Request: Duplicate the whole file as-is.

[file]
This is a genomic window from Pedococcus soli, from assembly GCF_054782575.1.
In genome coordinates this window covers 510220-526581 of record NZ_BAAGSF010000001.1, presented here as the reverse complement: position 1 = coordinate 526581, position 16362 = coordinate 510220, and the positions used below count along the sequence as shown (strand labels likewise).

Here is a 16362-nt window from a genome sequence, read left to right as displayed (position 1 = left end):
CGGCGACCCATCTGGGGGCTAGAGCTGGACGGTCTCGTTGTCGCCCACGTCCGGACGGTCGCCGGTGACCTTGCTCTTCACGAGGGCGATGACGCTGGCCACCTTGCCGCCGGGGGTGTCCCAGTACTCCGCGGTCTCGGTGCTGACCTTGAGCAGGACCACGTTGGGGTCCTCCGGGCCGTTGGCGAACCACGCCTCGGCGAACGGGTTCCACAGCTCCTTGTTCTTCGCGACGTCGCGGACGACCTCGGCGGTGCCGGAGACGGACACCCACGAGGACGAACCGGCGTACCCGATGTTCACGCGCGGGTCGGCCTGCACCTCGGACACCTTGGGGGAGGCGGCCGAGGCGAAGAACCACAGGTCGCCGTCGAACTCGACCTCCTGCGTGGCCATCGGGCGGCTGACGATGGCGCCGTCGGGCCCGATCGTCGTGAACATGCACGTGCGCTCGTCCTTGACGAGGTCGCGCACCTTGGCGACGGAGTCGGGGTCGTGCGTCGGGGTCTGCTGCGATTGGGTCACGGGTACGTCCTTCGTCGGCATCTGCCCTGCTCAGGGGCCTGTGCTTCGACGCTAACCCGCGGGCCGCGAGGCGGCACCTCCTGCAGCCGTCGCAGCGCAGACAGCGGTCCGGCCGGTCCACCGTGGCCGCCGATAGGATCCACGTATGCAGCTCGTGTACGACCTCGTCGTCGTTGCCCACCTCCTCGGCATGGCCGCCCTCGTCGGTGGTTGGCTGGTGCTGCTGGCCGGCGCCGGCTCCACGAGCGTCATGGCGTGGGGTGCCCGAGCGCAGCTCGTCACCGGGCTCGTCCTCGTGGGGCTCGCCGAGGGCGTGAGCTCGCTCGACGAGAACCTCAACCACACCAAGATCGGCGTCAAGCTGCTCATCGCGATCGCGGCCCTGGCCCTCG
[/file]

This is a genomic window from Pedococcus soli, from assembly GCF_054782575.1.
In genome coordinates this window covers 510220-526581 of record NZ_BAAGSF010000001.1, presented here as the reverse complement: position 1 = coordinate 526581, position 16362 = coordinate 510220, and the positions used below count along the sequence as shown (strand labels likewise).

Here is a 16362-nt window from a genome sequence, read left to right as displayed (position 1 = left end):
CGGCGACCCATCTGGGGGCTAGAGCTGGACGGTCTCGTTGTCGCCCACGTCCGGACGGTCGCCGGTGACCTTGCTCTTCACGAGGGCGATGACGCTGGCCACCTTGCCGCCGGGGGTGTCCCAGTACTCCGCGGTCTCGGTGCTGACCTTGAGCAGGACCACGTTGGGGTCCTCCGGGCCGTTGGCGAACCACGCCTCGGCGAACGGGTTCCACAGCTCCTTGTTCTTCGCGACGTCGCGGACGACCTCGGCGGTGCCGGAGACGGACACCCACGAGGACGAACCGGCGTACCCGATGTTCACGCGCGGGTCGGCCTGCACCTCGGACACCTTGGGGGAGGCGGCCGAGGCGAAGAACCACAGGTCGCCGTCGAACTCGACCTCCTGCGTGGCCATCGGGCGGCTGACGATGGCGCCGTCGGGCCCGATCGTCGTGAACATGCACGTGCGCTCGTCCTTGACGAGGTCGCGCACCTTGGCGACGGAGTCGGGGTCGTGCGTCGGGGTCTGCTGCGATTGGGTCACGGGTACGTCCTTCGTCGGCATCTGCCCTGCTCAGGGGCCTGTGCTTCGACGCTAACCCGCGGGCCGCGAGGCGGCACCTCCTGCAGCCGTCGCAGCGCAGACAGCGGTCCGGCCGGTCCACCGTGGCCGCCGATAGGATCCACGTATGCAGCTCGTGTACGACCTCGTCGTCGTTGCCCACCTCCTCGGCATGGCCGCCCTCGTCGGTGGTTGGCTGGTGCTGCTGGCCGGCGCCGGCTCCACGAGCGTCATGGCGTGGGGTGCCCGAGCGCAGCTCGTCACCGGGCTCGTCCTCGTGGGGCTCGCCGAGGGCGTGAGCTCGCTCGACGAGAACCTCAACCACACCAAGATCGGCGTCAAGCTGCTCATCGCGATCGCGGCCCTGGCCCTCG